Rent is Theft?

This is popping up a lot lately, so Matt Kuehnel and I are going to debate “rent is theft” in September (the date is TBA). I’ve proposed that we do this one 2v2 standard team format, to shake things up a bit. I think that would be more fun, anyway. I’d forgotten how much I love formal debates. I mean, I was just in one three days ago, and I’m already itching to do another. It has been nearly a decade since I did one, so I was rusty, but I think it will be alright. This was also going to be last night’s segment of Libertarian Drama of the Week on “Call to Freedom” with Will Coley and Thom Gray (I’m kinda like a permanent guest at this point), but we had technical difficulties and had to call the show early.

And that’s what is presently going on.

Footsoldiers of the State

Sorry if this makes you uncomfortable. However, the facts support everything I’ve said here.

Before we begin, I want to say:

Great. I’m glad that we got that out of the way.

There’s a lot of conversation in the United States right now about police brutality, and it’s been hijacked by a racially motivated crowd that distorts the facts and twists the reality–it is a tool of the state, whether intentionally or not, to keep us distracted from the real issue because we are focused instead on a byproduct of that problem.

The real issue is police brutality and unchallenged police authority.

The false issue is one of Black Lives Matter, turning the police brutality directed at all Americans into something that is racially motivated, when the numbers and facts simply don’t support that narrative. Here’s a map of the incredible 1,186 people who were killed by police last year, in 2015:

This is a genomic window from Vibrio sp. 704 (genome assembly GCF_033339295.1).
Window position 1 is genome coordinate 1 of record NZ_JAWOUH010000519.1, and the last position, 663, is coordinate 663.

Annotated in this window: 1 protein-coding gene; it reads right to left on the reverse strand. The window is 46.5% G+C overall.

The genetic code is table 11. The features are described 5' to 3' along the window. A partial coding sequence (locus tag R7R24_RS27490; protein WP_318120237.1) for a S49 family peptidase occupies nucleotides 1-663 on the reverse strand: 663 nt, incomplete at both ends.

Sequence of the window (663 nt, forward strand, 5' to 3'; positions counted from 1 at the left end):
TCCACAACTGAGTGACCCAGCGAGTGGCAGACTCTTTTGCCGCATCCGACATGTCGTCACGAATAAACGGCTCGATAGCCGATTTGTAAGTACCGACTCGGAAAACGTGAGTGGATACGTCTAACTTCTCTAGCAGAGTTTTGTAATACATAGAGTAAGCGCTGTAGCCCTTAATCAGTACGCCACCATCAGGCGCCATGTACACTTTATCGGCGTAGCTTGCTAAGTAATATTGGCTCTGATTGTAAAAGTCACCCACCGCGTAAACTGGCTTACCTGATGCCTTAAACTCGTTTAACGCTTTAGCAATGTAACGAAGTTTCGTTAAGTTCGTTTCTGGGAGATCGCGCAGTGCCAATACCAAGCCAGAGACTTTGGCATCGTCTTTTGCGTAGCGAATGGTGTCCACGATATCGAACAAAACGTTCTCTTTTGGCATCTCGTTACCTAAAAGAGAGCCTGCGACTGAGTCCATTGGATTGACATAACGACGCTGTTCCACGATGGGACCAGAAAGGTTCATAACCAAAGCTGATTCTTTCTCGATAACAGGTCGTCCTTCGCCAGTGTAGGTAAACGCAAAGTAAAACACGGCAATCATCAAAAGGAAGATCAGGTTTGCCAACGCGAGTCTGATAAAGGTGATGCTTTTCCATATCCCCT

It’s hard to look at that without my heart breaking.

And the false narrative put forward by upper and middle America is no more accurate, either, as they insist that the police are our friends and are here to protect us. They are not. There is no protection from the police–quis custodiet ipsos custodes? Who will guard the guards?

No one.

When you are out there in the world, there is nothing that protects you from a random police stop, and you will learn very quickly that you have no protection from the police. “Checks and balances” become non-existent. You cannot argue with them. You cannot dispute them. You cannot challenge them. There are countless ways that the procession could go, but many of them result in a bullet square between your eyes. Even when they are being recorded and you’re a law-abiding citizen with a right to carry, as recently happened in a grotesque video that I will not link, the police are unaccountable.

As Llewellyn Rockwell wrote in Fascism Versus Capitalism:

The government is totalitarian because it acknowledges no restraint on its powers. This is a very telling mark. It suggests that the US political system can be described as totalitarian. This is a shocking remark that most people would reject. But they can reject this characterization only so long as they happen not to be directly ensnared in the state’s web. If they become so, they will quickly discover that there are indeed no limits to what the state can do. This can happen boarding a flight, driving around your hometown, or having your business run afoul of some government agency. In the end, you must obey, or be caged like an animal or killed.